25th Estonian Winter School in Computer Science (EWSCS)
XXV Eesti Arvutiteaduse Talvekool

Palmse, Estonia, March 1 - 6, 2020

Student Talks 2020 (abstracts)

Preclosure Hyperdoctrines, Completeness of (Higher Order) Spatial Logic for Closure Spaces

Davide Castelnovo
University of Udine, Italy

We introduce the categorical notion of preclosure hyperdoctrines as an abstract theoretical framework for investigating the logical aspects of preclosure spaces, a generalization of topological spaces covering also the notion of neighbourhood in discrete structures. Using this theory, we provide the first axiomatisation and sound and complete semantics for Spatial Logic for Closure Spaces, a modal logic for the specification and verification on spatial properties over preclosure spaces. Moreover, exploiting general results from categorical logic we introduce a new, higher order, version of SLCS, with a sound and complete semantics. Thus, the theory of preclosure hyperdoctrines is useful in the analysis and definition of new spatial logics for various applications.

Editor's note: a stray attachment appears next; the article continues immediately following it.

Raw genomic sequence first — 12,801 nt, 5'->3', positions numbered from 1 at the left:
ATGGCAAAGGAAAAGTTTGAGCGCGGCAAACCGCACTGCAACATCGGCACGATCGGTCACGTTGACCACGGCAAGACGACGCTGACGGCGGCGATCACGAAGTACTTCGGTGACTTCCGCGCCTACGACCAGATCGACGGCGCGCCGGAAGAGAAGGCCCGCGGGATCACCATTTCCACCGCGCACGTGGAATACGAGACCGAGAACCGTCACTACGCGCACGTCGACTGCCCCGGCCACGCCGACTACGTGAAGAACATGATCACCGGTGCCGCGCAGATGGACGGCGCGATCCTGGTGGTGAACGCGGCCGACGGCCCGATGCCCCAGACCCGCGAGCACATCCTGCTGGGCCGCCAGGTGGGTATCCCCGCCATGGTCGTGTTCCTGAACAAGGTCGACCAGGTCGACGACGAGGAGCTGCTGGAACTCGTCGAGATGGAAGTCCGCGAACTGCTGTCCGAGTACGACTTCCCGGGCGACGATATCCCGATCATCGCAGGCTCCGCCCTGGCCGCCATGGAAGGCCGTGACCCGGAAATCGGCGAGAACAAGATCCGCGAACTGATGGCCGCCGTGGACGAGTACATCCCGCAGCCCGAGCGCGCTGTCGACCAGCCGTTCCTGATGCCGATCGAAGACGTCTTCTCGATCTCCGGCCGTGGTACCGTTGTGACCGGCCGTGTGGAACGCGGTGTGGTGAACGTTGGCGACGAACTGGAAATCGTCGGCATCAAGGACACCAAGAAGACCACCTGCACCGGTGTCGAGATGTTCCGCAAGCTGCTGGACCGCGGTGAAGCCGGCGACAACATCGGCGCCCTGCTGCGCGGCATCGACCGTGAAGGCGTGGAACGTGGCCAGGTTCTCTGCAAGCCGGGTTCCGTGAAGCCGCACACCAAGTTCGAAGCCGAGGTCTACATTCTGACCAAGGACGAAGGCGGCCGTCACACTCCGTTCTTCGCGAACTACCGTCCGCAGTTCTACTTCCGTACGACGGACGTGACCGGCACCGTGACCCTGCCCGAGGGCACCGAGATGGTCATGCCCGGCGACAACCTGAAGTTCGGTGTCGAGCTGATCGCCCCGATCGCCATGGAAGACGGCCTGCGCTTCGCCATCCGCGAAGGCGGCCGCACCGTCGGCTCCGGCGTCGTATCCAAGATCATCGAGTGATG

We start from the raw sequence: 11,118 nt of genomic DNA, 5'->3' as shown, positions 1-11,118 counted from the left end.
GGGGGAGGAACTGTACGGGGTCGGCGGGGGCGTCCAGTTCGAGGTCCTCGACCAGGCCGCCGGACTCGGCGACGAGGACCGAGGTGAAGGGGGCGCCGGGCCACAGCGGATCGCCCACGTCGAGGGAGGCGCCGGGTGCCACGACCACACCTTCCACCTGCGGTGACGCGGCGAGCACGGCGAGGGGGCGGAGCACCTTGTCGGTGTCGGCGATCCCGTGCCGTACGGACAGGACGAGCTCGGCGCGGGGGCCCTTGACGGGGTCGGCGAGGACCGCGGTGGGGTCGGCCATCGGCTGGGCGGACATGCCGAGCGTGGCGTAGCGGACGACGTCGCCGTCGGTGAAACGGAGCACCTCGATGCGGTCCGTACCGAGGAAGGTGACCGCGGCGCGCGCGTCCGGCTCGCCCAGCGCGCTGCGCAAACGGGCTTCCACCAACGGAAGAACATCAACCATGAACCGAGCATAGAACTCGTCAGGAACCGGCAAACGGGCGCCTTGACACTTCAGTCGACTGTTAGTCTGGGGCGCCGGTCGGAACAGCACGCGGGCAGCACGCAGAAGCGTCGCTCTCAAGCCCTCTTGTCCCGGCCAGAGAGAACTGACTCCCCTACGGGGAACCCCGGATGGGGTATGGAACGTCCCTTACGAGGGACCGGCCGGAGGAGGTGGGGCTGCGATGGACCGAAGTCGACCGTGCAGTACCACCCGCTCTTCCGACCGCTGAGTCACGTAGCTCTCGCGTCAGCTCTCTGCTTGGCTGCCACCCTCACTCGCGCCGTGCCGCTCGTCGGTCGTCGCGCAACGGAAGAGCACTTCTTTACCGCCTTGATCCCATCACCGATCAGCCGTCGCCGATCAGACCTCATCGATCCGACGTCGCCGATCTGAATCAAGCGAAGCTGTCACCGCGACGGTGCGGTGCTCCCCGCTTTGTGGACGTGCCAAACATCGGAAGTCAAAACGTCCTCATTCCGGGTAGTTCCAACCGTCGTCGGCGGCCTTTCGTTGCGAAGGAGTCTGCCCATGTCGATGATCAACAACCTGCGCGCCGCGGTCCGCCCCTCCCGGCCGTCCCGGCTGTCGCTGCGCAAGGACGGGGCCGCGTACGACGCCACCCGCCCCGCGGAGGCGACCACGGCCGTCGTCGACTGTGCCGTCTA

Probabilistic protocol complex: Topology for randomized distributed algorithms

Jules Chouquet
Universite de Paris - Paris Diderot - IRIF, France

A variety of problems in distributed algorithms can be understood and studied with topological tools. In particular, combinatorial topology allows to prove impossibility results for consensus and k-set agreement (these results come from Herlihy and Shavit's works). However, these problems become solvable when randomization is added to the system.

I present a result of my PhD thesis, stating that topological methods can be applied to probabilistic settings in order to infer probabilistic lower bounds for any algorithms.